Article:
The MegaMillion Lotto Jackpot is now $237 Million. The odds of winning are about 1:175 Million. This means that if Rocky fills out 175 million lottery tickets, he is guaranteed to make a profit. (Assuming that he doesn’t have to share the prize.)
But Rocky doesn’t want to stand at his local Seven-Eleven and fill out 175 Million tickets. (After he enters Trophy Wife’s birthdate, the dog’s birthdate, and his lucky number from inside of a Chinese Fortune Cookie, he won’t remember what numbers to pick.) So instead, he will ask the Seven-Eleven lottery clerk for 175 Million “Quick Pick” tickets.
A “Quick-Pick” is a computer-generated random number lottery entry. The computer picks the numbers, so Rocky doesn’t have to think that hard.
Alas, this won’t work either. Because even if Rocky buys 175 million Quick-Pick, there is some chance that he will receive duplicate Quick-Pick entries … and there is some chance that he won’t receive the winning combination.
The chance of getting a duplicate Quick-Pick should be the same as the chance of winning the lottery. But in Rocky’s case, achieving this result is an illustration of really bad luck.
So Rocky poses the following math question: What is the OPTIMAL number of Quick-Pick tickets to buy? (The optimal number should maximize the chance of getting the winning combination, and minimize the chance of getting a duplicate combination.)
As always, the reader with the best submission will receive a unique prize of dubious monetary value.
Inflation, says Rocky, are rising prices for the things that you WANT to buy. Deflation, says Rocky, are declining prices for the things that you DON’T WANT to buy.
Although it uses a more analytically rigorous definition, there are many problems with the government’s Consumer Price Index (CPI).
It’s exciting to announce that MIT has gone live with it’s “Billion Price Project” (BPP) — which monitors daily prices of 5 million items sold by 300 online retailers!
Here’s the link to the Billion Price Project: http://bpp.mit.edu/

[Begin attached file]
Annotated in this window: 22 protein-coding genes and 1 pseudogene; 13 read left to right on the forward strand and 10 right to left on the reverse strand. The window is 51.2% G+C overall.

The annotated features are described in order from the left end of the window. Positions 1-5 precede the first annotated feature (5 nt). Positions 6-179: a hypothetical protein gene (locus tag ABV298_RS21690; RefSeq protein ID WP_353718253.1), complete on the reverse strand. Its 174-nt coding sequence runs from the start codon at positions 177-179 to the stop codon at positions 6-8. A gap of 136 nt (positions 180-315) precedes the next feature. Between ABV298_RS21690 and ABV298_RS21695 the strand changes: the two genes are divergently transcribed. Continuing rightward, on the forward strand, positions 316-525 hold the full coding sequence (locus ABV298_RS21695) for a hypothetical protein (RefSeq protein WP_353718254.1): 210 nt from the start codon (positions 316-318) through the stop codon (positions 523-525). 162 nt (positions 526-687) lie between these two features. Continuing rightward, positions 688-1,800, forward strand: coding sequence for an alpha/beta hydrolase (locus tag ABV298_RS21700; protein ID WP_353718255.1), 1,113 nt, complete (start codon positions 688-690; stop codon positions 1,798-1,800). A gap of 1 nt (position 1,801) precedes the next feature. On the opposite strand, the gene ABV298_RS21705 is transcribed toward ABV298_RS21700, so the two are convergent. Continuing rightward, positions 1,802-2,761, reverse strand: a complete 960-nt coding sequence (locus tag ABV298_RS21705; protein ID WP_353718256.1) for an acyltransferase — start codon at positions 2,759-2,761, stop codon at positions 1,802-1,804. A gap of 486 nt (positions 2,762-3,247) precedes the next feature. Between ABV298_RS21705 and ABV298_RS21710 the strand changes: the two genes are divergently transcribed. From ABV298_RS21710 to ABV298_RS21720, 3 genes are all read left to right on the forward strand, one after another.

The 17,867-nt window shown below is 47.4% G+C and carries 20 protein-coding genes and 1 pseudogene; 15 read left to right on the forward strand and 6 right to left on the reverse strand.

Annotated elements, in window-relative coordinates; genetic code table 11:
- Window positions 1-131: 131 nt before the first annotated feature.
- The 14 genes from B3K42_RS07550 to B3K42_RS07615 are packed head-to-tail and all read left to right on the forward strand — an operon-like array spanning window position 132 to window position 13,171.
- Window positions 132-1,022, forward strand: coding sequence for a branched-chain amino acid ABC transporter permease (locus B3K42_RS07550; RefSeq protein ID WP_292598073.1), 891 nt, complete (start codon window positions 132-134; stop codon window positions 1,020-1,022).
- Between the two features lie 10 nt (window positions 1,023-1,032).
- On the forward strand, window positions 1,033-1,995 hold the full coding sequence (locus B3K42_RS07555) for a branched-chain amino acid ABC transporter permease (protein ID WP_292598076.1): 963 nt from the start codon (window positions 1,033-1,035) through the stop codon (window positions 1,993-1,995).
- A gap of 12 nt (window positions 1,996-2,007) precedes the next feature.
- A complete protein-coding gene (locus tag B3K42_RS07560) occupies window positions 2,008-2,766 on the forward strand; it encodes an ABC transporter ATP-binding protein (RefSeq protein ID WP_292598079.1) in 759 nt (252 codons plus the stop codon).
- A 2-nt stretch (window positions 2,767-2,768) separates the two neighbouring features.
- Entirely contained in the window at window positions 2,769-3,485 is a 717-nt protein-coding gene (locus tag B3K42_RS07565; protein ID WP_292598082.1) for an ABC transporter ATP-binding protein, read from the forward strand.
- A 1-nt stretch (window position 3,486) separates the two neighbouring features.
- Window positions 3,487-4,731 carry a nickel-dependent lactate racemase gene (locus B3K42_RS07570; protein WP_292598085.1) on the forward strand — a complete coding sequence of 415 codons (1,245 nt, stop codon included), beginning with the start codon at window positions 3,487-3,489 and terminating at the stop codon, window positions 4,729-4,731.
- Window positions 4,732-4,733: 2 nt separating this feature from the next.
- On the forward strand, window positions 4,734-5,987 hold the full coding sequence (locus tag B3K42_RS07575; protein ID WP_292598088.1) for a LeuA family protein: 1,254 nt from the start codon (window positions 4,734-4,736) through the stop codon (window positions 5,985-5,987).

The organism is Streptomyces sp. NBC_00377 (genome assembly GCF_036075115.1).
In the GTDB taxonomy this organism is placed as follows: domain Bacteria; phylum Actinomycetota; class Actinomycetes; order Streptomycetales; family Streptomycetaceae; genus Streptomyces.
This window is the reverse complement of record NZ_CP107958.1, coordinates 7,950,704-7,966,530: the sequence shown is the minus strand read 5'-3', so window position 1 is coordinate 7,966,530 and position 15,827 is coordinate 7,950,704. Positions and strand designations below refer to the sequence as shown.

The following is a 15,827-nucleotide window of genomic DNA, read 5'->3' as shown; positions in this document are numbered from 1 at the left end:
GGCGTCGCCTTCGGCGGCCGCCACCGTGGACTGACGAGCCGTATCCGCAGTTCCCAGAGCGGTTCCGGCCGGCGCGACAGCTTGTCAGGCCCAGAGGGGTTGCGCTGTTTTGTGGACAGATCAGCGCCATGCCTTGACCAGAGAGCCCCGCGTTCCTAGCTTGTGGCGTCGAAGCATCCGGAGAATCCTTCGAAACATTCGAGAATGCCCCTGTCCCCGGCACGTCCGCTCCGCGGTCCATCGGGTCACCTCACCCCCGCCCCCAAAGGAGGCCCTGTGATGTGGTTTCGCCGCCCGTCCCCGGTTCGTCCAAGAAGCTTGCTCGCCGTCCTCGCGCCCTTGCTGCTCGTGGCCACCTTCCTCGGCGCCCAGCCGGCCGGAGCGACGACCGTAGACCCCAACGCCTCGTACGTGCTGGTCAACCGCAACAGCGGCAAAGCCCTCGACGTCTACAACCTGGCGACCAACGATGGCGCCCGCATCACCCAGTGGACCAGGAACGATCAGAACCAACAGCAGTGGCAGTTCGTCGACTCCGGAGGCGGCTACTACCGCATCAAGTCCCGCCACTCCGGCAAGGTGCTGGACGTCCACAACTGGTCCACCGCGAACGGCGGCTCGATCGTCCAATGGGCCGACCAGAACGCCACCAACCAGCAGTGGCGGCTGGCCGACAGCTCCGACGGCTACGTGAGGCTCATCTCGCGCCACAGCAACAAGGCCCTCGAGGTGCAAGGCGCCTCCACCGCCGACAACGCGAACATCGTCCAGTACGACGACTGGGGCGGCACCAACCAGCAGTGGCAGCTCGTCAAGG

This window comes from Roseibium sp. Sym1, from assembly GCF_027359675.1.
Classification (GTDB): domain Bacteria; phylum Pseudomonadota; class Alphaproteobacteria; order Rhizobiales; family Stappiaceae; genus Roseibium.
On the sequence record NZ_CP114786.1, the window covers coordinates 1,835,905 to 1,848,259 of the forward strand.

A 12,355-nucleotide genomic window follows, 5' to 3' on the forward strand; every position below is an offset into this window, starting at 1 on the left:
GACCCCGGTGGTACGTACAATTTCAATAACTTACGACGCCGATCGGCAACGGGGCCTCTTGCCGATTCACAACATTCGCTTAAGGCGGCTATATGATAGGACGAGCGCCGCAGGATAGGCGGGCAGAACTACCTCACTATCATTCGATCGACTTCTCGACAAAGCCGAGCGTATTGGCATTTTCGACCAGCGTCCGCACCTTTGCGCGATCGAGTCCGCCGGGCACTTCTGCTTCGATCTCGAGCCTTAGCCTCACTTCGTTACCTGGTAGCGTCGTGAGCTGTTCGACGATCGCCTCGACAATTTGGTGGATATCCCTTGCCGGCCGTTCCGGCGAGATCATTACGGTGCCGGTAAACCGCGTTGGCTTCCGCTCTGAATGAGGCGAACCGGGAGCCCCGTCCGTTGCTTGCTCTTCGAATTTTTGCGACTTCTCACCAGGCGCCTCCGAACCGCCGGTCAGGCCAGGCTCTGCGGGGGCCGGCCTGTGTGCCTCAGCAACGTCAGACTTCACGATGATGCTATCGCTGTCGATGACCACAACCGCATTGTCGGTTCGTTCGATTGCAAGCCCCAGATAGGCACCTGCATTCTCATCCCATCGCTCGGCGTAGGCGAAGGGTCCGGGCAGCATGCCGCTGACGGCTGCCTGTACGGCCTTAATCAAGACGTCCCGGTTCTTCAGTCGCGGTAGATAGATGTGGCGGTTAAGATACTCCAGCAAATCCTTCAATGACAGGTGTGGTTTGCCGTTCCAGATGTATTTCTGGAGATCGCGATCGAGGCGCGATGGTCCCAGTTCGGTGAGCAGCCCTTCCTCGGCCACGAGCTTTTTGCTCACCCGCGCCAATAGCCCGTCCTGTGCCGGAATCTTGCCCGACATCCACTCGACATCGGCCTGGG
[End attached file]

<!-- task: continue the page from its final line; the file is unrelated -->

[Disclosure: It costs the Labor Department $234 million each year to calculate the CPI, and it's only reported once each month. For more details, see: http://www.slate.com/id/2278623/ ]
Mrs. Picower voluntarily agreed to return $7.2 Billion to the Madoff Trustee Recovery Fund. As one of the largest beneficiaries of the fraud, she made the correct moral choice — but what was her real motivation?
Rocky figured this out!
He discovered that Mrs. Picower’s copy of Quicken Personal Finance Software crashed.
Quicken cannot handle dollar amounts larger than $99,999,999.99. Hence the $7,200,000,000.00 sitting in Mrs. Picower’s account was causing her computer to crash!
Rather than rebooting the computer, she decided to boot the cash to the other victims. For technical details, see: http://quicken.intuit.com/support/articles/using-quicken/reports-and-graphs/483.html (The technical term is “maximum supported value.”)
[Disclosure: It's difficult to imagine a checking account balance of $7.2 Billion. It's even more shocking to realize that at 1% interest rates, she's accruing interest at $200,000 per day! It's worth noting that TurboTax does not list a "maximum supported value" so Internal Revenue Service Agents can relax...]
A friend writes: “About 18 months ago, I compiled a list of stocks for a buy-and-hold portfolio. As of today, it’s down 3.2% (excluding dividends). Going back further, my “sure-thing” portfolio is down 9.7% (excluding dividends).
Rocky notes that since December, 2008, the S&P500 has risen about 42%, and the “average” (non-market-cap-weighted) stock has gained about 75%. Interestingly, however, 57 stocks in the S&P500 have declined in price during this period!
Losing money during one of the biggest rallies in history is like walking around with a black cloud over one’s head. (A meteorological phenomonen with which Rocky is very familiar.)